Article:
What are we getting and do we want it?
Western Sydney University has recently made several claims regarding their free digital textbook program for new students. This program is a replacement for the popular electronic device program, which original saw first-year students receive free iPads or similar devices. It is my aim to test these claims and compare the two programs for new students.
Several bold claims have been made by the university regarding the implementation and benefits of this digital textbook program. One such claim, found on the Free Digital Textbooks 2017 page, is that the iPad program was replaced due “feedback from students indicating that covering the costs of purchasing textbooks was one of the key challenges they experienced when commencing their studies”. This feedback is, predictably, not available on the program webpage. In a follow-up email regarding the availability of this data, Deputy Vice-Chancellor, Professor Denise Kirkpatrick, responded that “This feedback stemmed from a range of informal channels through to more formal focus groups and surveys to provide input into the initiative and the University’s new digital platform”. With that question avoided, and another claim on the website that “textbooks can cost up to $800 in the first year of study”, I decided to test these claims by preforming my own research.
I created a survey of seven short two-option questions to gauge students’ opinions and preferences regarding the two incentive programs. These were given out to the students of two level one communication classes and a pass session. Forty-seven students responded to this survey. When given the choice between free digital textbooks for their first year or a new iPad for the duration of their course, fifty-six percent of students chose the iPad. Although this is a slim margin, it does not indicate a positive reception of this new program compared to the iPad program.
To further gauge the opinion and reception of the digital textbook initiative, I included several other questions in this survey, the results of which were surprising. Sixty percent of students indicated that they were unaware that they would only have access to the digital textbooks as long as they were enrolled into the corresponding unit. When asked about ease of use, forty-eight percent of students indicated that they had some difficulty accessing their textbooks. The most unforeseen result was the preference for physical textbooks over e-books, with seventy-seven percent of students responding that they would prefer hard copies over e-books.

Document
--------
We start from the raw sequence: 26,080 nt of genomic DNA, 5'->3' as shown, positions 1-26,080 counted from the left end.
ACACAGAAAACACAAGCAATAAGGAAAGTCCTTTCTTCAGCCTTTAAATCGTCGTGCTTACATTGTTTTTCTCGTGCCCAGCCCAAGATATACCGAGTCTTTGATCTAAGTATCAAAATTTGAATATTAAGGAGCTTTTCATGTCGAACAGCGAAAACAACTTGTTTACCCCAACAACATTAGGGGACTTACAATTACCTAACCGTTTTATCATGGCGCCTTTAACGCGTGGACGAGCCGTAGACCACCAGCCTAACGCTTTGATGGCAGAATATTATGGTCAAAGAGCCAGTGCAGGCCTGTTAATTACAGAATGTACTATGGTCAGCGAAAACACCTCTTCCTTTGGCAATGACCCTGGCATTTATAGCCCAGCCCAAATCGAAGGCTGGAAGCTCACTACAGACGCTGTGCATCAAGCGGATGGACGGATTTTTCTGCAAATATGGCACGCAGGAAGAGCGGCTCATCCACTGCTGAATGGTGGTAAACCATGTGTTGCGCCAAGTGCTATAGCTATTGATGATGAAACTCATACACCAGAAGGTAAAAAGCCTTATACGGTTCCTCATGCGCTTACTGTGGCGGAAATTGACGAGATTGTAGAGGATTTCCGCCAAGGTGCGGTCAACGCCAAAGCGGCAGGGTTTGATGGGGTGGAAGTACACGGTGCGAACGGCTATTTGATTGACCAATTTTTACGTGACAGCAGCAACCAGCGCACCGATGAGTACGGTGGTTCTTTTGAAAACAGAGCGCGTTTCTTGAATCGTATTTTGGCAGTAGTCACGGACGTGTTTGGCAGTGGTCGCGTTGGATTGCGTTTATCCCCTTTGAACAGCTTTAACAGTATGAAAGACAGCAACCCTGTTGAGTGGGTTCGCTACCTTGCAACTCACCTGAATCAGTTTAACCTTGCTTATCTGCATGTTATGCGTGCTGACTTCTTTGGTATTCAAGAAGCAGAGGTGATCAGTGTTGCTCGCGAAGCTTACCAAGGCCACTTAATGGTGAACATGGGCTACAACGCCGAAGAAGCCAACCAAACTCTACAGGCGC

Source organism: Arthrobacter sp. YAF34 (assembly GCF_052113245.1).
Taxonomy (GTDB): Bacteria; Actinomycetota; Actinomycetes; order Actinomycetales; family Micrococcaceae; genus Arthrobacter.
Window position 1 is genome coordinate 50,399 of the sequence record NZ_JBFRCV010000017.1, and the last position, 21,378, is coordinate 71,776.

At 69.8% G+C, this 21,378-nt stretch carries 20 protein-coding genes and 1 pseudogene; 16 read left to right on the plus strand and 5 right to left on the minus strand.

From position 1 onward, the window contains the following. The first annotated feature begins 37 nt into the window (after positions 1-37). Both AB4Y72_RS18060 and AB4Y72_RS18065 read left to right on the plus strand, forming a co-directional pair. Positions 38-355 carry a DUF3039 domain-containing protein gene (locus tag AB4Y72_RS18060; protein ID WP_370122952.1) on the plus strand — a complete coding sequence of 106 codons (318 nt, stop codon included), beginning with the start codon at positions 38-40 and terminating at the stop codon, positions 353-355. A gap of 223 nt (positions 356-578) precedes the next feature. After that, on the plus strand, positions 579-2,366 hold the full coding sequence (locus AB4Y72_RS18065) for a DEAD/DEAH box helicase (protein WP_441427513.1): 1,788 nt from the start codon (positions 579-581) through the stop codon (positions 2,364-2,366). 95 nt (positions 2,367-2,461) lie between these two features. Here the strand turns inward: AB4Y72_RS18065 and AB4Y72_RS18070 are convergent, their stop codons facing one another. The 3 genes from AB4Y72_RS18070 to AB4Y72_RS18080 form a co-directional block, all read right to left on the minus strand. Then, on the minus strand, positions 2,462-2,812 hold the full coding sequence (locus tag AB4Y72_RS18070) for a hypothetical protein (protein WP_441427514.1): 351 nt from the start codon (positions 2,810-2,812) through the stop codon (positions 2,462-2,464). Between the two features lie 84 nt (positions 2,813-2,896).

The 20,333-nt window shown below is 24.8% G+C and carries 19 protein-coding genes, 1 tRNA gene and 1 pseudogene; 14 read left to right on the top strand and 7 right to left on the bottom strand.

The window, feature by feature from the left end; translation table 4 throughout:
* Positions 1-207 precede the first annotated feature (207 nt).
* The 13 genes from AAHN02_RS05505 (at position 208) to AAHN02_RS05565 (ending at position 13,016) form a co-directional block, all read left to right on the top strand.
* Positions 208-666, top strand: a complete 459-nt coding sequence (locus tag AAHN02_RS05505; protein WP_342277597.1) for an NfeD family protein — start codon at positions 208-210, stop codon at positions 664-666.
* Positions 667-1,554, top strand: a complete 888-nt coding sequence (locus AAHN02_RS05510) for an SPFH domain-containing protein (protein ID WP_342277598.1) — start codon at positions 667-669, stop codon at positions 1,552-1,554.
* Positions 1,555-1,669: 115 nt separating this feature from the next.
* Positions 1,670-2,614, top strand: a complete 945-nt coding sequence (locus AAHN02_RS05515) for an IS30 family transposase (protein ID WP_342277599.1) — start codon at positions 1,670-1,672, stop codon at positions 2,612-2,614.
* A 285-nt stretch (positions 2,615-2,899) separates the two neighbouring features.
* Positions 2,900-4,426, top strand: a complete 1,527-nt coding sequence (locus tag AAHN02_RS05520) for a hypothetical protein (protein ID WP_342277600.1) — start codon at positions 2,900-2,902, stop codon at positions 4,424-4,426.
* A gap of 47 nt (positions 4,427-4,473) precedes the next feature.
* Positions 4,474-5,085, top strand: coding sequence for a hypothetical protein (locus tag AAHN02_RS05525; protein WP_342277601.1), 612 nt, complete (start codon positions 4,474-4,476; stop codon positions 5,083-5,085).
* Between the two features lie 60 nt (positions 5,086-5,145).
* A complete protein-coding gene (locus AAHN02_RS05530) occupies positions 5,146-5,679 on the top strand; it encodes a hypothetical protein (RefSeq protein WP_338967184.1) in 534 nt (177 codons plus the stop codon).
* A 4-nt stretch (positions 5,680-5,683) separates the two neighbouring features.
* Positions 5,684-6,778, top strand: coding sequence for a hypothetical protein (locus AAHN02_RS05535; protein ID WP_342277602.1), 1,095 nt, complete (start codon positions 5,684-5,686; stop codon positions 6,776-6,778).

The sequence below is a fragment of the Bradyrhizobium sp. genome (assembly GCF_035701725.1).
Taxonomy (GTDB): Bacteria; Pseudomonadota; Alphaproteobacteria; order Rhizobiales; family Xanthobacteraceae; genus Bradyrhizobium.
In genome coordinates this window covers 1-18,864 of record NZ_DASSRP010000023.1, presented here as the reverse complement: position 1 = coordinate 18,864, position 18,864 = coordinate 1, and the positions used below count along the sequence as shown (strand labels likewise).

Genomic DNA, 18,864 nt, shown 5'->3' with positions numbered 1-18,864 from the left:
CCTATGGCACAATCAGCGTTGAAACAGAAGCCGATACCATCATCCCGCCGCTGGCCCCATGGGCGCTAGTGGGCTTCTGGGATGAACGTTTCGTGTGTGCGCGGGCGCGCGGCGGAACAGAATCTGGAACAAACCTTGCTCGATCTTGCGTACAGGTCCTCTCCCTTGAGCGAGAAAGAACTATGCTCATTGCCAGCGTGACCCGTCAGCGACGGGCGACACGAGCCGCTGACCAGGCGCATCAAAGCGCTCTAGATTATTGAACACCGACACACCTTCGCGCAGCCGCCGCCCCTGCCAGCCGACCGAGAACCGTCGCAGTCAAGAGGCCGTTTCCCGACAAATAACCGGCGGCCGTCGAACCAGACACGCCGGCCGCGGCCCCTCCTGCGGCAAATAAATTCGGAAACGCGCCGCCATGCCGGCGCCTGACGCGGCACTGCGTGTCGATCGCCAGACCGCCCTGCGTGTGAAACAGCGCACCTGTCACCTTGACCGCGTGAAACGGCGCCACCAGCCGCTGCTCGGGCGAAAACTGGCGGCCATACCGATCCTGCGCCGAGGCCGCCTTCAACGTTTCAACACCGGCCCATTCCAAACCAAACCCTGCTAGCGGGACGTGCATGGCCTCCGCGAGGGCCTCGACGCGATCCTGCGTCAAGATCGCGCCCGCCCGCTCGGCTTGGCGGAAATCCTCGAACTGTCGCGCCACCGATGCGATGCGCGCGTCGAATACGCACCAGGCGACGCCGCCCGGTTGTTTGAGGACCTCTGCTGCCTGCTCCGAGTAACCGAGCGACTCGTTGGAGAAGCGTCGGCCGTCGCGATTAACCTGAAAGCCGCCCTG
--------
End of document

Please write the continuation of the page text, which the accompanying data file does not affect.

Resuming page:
Now we move on to the value proposition, are students saving more money from free digital textbooks when compared to the cost of buying an iPad? To solve this question, at least in part, I decided to look at the cost of the textbooks of an undergraduate course and compare this to the cost of a new iPad. With Apple Australia’s education pricing, an entry level iPad Air 2 will cost a student $539. The course we will analyse is a Bachelor of Art (Pathway to Teaching Primary) with a major in English. Each unit’s textbook list was retrieved from either the current unit guide or that from Spring 2016, accessed from Western SydneyUniversity’s library website. I then found the costs for these textbooks as listed on Booktopia.com.au . The textbooks come from the eight units: Mathematical Patterns and Relationships, Fundamentals for Working Mathematically, Australia and the World, Contemporary Society, Texts and Traditions, Analytical Reading and Writing, Introduction to Literary Studies and Approaches to Text. An issue that arose during my research is that Introduction to Literary Studies, Approaches to Text and Text and Traditions all have course readers that no longer have listings on the university’s Co-op book store. I have instead assigned each of these three course readers the cost of $80, a fairly high price for a first-year BA course reader. With that in mind, the total cost for a BA (Pathway to Teaching Primary) student’s textbooks for the first year came to $462.20, $76.80 less than an iPad Air 2. Clearly, textbooks don’t cost $800 dollars for all first-year courses.
Both of the main claims made by Western Sydney University regarding student preference for a digital textbook program and cost savings have failed to be substantiated in my small sample. Another significant value issue for students is the inability to resell their textbooks at a later date, as this is often done by students to recuperate funds to be used in other areas. I am certain that some student’s first-year textbooks will cost more than a new iPad. However, I ask you to do your own research regarding your course. Check your unit course readers for prescribed textbooks and google the results to see how much money the university is actually saving you. You may be unpleasantly surprised.